OPINION

Editorial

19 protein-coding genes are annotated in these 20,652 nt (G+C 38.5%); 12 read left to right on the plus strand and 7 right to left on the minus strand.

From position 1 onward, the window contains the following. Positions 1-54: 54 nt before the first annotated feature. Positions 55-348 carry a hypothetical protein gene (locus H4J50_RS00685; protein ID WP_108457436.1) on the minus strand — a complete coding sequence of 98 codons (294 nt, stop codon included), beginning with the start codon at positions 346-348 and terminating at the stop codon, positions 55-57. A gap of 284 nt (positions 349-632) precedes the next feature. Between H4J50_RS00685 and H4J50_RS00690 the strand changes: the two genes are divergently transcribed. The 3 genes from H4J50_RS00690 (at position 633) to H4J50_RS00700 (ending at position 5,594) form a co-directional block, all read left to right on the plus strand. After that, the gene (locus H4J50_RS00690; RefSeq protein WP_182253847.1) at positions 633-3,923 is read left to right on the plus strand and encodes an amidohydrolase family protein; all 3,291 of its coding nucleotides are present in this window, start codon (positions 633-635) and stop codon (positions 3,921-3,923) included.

The current year is seeing a clear increase in social spending, which is expected to have risen by about 10 percent by the end of the year. Unfortunately, this is the sole encouraging fact in what is a very crucial area for the improvement in Greece’s living standards. A number of related indices continue to rouse concern, especially as regards the present and, above all, the future of social security funds. During 2000, the funds’ cash balance was halved, down to 158 billion drachmas from 298 billion in 1999. Their total actuarial deficit amounts to 1.3 trillion drachmas – that is 3 percent of the GDP. Their condition has worsened dramatically because of the precipitous fall in the book value of shares in social security funds’ portfolios which, from 1999 to 2000, lost 467 billion drachmas. Many fear that these losses could almost double during 2001 – at least judging by the progress of the Athens stock market so far. Following the opposition’s repeated charges and the prosecutor’s recent moves, the heads of the funds have practically frozen their trading accounts on the bourse, avoiding all moves which could invite charges against them. What is most alarming, however, is the constant decline in the insurees to pensioners ratio. In 1990 there were 2.46 workers for each pensioner. In 2000 there was 1.73 workers for each pensioner. Over the same period, the number of insurees fell by 216,222 people while that of pensioners rose by 564,642. The above data show that the serious crisis afflicting the social security system will, on the basis of current data, erupt after 2010 – somewhere between 2011 and 2012. Unfortunately, the existence of a considerable interim period has not prompted a well-planned and broadly acceptable solution but has rather led to a more relaxed climate. What is more, officials have recently used the uncertain and volatile international situation formed in the wake of the devastating terrorist attacks as an excuse for putting off a resolution of the social security issue to the indefinite future. This inertia could prove fatal. This colossal problem lies before us and there is no room for self-delusion. The sooner the government realizes this and works for a solution, the better it will be for the country.